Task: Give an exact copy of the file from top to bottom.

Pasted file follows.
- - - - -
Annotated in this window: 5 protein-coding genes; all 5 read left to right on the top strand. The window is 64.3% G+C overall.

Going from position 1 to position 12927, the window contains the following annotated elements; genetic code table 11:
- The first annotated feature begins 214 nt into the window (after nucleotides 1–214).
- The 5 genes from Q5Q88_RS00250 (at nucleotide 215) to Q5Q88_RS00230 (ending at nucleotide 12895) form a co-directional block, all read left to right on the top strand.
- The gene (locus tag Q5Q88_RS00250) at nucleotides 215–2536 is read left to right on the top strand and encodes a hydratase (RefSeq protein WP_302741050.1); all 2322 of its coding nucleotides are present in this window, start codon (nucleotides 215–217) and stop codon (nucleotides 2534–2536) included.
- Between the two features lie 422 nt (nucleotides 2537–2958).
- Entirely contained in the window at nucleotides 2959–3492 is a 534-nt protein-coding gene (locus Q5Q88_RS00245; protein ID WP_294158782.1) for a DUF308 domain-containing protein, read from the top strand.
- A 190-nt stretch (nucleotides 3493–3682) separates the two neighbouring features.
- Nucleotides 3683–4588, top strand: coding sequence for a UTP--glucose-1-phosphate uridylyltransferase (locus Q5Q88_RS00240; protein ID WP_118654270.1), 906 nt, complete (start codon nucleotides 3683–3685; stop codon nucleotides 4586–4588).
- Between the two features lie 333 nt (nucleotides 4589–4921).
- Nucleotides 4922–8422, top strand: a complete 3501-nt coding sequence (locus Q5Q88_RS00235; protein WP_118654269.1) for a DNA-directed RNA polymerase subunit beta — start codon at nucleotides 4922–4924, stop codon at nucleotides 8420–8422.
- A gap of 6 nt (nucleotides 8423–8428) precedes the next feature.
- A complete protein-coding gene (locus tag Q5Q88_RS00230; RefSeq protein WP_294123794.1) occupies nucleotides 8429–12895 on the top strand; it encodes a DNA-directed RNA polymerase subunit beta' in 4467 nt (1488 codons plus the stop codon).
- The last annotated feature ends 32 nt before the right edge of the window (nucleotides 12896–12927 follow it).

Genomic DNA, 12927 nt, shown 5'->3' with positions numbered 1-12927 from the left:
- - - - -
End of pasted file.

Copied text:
Annotated in this window: 5 protein-coding genes; all 5 read left to right on the top strand. The window is 64.3% G+C overall.

Going from position 1 to position 12927, the window contains the following annotated elements; genetic code table 11:
- The first annotated feature begins 214 nt into the window (after nucleotides 1–214).
- The 5 genes from Q5Q88_RS00250 (at nucleotide 215) to Q5Q88_RS00230 (ending at nucleotide 12895) form a co-directional block, all read left to right on the top strand.
- The gene (locus tag Q5Q88_RS00250) at nucleotides 215–2536 is read left to right on the top strand and encodes a hydratase (RefSeq protein WP_302741050.1); all 2322 of its coding nucleotides are present in this window, start codon (nucleotides 215–217) and stop codon (nucleotides 2534–2536) included.
- Between the two features lie 422 nt (nucleotides 2537–2958).
- Entirely contained in the window at nucleotides 2959–3492 is a 534-nt protein-coding gene (locus Q5Q88_RS00245; protein ID WP_294158782.1) for a DUF308 domain-containing protein, read from the top strand.
- A 190-nt stretch (nucleotides 3493–3682) separates the two neighbouring features.
- Nucleotides 3683–4588, top strand: coding sequence for a UTP--glucose-1-phosphate uridylyltransferase (locus Q5Q88_RS00240; protein ID WP_118654270.1), 906 nt, complete (start codon nucleotides 3683–3685; stop codon nucleotides 4586–4588).
- Between the two features lie 333 nt (nucleotides 4589–4921).
- Nucleotides 4922–8422, top strand: a complete 3501-nt coding sequence (locus Q5Q88_RS00235; protein WP_118654269.1) for a DNA-directed RNA polymerase subunit beta — start codon at nucleotides 4922–4924, stop codon at nucleotides 8420–8422.
- A gap of 6 nt (nucleotides 8423–8428) precedes the next feature.
- A complete protein-coding gene (locus tag Q5Q88_RS00230; RefSeq protein WP_294123794.1) occupies nucleotides 8429–12895 on the top strand; it encodes a DNA-directed RNA polymerase subunit beta' in 4467 nt (1488 codons plus the stop codon).
- The last annotated feature ends 32 nt before the right edge of the window (nucleotides 12896–12927 follow it).

Genomic DNA, 12927 nt, shown 5'->3' with positions numbered 1-12927 from the left: